Another good initiative has been in Alwar, Rajasthan and in Sonepat, Haryana, where CII in partnership with SABMiller India has been working towards a strategy that enables groundwater sustainability.
ITC Ltd has undertaken Integrated Watershed Management project in Bundi district, Rajasthan. Through mobilisation of local communities to form water user groups to assisting them to revive and maintain micro water harvesting and carrying soil and water conservation measures, the area under irrigation has been increased leading to productivity benefits. These translate into better incomes and livelihoods for the community while saving water.
Romit Sen and Kamal Vatta: Many companies are undertaking water audits to understand water consumption patterns and develop mitigation measures. In addition, companies are also adopting rainwater harvesting and wastewater treatment and reuse. There are instances where companies located in high-rainfall areas such as Bihar are using harvested water for industrial production and recharge. One of the main reasons for companies to undertake wastewater treatment is the declining availability of freshwater. Industries see a merit and a higher economic value in reusing wastewater for purposes where water quality is not an important criterion. Using the treated wastewater for horticulture, gardening, cleaning, activities like fire-fighting and dust suppression activities is the most preferred choice for the industries.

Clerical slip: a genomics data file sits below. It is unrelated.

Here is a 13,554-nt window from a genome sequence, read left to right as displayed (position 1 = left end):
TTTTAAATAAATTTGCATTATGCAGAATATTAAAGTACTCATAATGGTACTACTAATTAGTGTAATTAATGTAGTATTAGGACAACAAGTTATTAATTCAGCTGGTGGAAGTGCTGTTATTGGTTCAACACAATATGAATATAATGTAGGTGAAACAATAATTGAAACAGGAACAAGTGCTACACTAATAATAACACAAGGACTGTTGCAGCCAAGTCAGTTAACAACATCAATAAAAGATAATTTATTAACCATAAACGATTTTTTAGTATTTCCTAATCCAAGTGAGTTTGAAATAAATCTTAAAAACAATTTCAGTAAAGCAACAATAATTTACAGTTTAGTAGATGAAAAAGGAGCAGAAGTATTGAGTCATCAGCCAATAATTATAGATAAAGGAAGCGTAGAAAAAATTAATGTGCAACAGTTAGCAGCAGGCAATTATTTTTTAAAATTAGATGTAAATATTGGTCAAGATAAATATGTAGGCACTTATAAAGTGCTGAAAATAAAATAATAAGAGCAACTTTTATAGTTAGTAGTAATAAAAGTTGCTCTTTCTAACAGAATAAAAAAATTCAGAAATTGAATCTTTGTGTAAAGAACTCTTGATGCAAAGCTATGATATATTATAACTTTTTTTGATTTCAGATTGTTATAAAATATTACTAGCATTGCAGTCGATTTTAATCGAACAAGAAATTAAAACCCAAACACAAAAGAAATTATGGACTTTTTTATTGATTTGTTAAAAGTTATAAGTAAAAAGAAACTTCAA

Q. Water crisis is a reality. What should be the way forward for Indian industry.
Dhruv M Sawhney: Based on the work and analysis undertaken by the CII-Triveni Water Institute, CII’s Center of Excellence on Water, recommendations are: Make water audits compulsory; connect with municipalities, where treated municipal sewage could be used by Industry for its various uses; incentivise wastewater recycling, rainwater harvesting etc., and introduce policy reforms and progressive measures for innovations, conservation and efficient utilization of resources and undertake watershed based district and sub-district level water resources planning using state-of-the-art hydrological tools and techniques such as WATSCAN that scientifically identifies areas of high & low water generation, accumulation and loses, identifying basket of strategies for an improved water scenario.
Romit Sen and Kamal Vatta: The way forward for the industrial sector lies in adopting a mix of measures that range from moving towards adoption of technologies that consume less water, to improving water-use efficiency, to effective water harvesting (both at unit level and at the catchment level), recycling and reuse. A major aspect that policy makers need to look at while developing industrial policies and attracting investments is – how do they ensure that industries coming up in their state have access to resources like water? An approach that defines water availability and demand for each state needs to be drawn out for a realistic estimation current water scenario, its allocation and use by various sectors.